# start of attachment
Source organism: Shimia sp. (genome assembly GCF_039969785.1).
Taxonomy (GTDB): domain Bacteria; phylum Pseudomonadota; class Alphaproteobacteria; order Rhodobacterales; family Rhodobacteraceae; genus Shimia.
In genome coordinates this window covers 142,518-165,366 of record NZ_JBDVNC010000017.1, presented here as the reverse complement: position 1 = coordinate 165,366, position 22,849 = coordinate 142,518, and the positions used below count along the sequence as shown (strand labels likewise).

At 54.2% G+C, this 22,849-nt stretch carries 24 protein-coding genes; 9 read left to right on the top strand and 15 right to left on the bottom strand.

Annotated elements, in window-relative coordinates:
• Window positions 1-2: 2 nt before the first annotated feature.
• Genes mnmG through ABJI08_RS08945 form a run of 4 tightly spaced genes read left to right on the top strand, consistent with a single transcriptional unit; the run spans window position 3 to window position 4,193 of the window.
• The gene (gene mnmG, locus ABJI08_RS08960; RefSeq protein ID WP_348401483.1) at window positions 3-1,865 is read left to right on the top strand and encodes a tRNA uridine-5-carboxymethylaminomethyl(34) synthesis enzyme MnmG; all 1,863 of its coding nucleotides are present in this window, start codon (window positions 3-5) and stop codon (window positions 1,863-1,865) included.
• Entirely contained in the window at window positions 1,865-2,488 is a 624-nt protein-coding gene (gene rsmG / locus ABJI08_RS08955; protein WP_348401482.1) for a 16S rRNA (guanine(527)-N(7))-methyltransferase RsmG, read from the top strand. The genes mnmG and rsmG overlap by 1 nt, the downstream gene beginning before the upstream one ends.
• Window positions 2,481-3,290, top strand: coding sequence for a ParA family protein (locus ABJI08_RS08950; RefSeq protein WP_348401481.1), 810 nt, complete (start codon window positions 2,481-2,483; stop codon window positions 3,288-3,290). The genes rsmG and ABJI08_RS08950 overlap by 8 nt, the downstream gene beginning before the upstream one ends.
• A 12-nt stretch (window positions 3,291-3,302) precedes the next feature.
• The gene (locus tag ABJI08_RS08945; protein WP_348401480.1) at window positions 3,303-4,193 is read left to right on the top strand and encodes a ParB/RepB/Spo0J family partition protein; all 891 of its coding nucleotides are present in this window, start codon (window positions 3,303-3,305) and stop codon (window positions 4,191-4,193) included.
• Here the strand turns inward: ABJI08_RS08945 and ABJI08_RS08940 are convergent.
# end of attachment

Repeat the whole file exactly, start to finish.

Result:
Source organism: Shimia sp. (genome assembly GCF_039969785.1).
Taxonomy (GTDB): domain Bacteria; phylum Pseudomonadota; class Alphaproteobacteria; order Rhodobacterales; family Rhodobacteraceae; genus Shimia.
In genome coordinates this window covers 142,518-165,366 of record NZ_JBDVNC010000017.1, presented here as the reverse complement: position 1 = coordinate 165,366, position 22,849 = coordinate 142,518, and the positions used below count along the sequence as shown (strand labels likewise).

At 54.2% G+C, this 22,849-nt stretch carries 24 protein-coding genes; 9 read left to right on the top strand and 15 right to left on the bottom strand.

Annotated elements, in window-relative coordinates:
• Window positions 1-2: 2 nt before the first annotated feature.
• Genes mnmG through ABJI08_RS08945 form a run of 4 tightly spaced genes read left to right on the top strand, consistent with a single transcriptional unit; the run spans window position 3 to window position 4,193 of the window.
• The gene (gene mnmG, locus ABJI08_RS08960; RefSeq protein ID WP_348401483.1) at window positions 3-1,865 is read left to right on the top strand and encodes a tRNA uridine-5-carboxymethylaminomethyl(34) synthesis enzyme MnmG; all 1,863 of its coding nucleotides are present in this window, start codon (window positions 3-5) and stop codon (window positions 1,863-1,865) included.
• Entirely contained in the window at window positions 1,865-2,488 is a 624-nt protein-coding gene (gene rsmG / locus ABJI08_RS08955; protein WP_348401482.1) for a 16S rRNA (guanine(527)-N(7))-methyltransferase RsmG, read from the top strand. The genes mnmG and rsmG overlap by 1 nt, the downstream gene beginning before the upstream one ends.
• Window positions 2,481-3,290, top strand: coding sequence for a ParA family protein (locus ABJI08_RS08950; RefSeq protein WP_348401481.1), 810 nt, complete (start codon window positions 2,481-2,483; stop codon window positions 3,288-3,290). The genes rsmG and ABJI08_RS08950 overlap by 8 nt, the downstream gene beginning before the upstream one ends.
• A 12-nt stretch (window positions 3,291-3,302) precedes the next feature.
• The gene (locus tag ABJI08_RS08945; protein WP_348401480.1) at window positions 3,303-4,193 is read left to right on the top strand and encodes a ParB/RepB/Spo0J family partition protein; all 891 of its coding nucleotides are present in this window, start codon (window positions 3,303-3,305) and stop codon (window positions 4,191-4,193) included.
• Here the strand turns inward: ABJI08_RS08945 and ABJI08_RS08940 are convergent.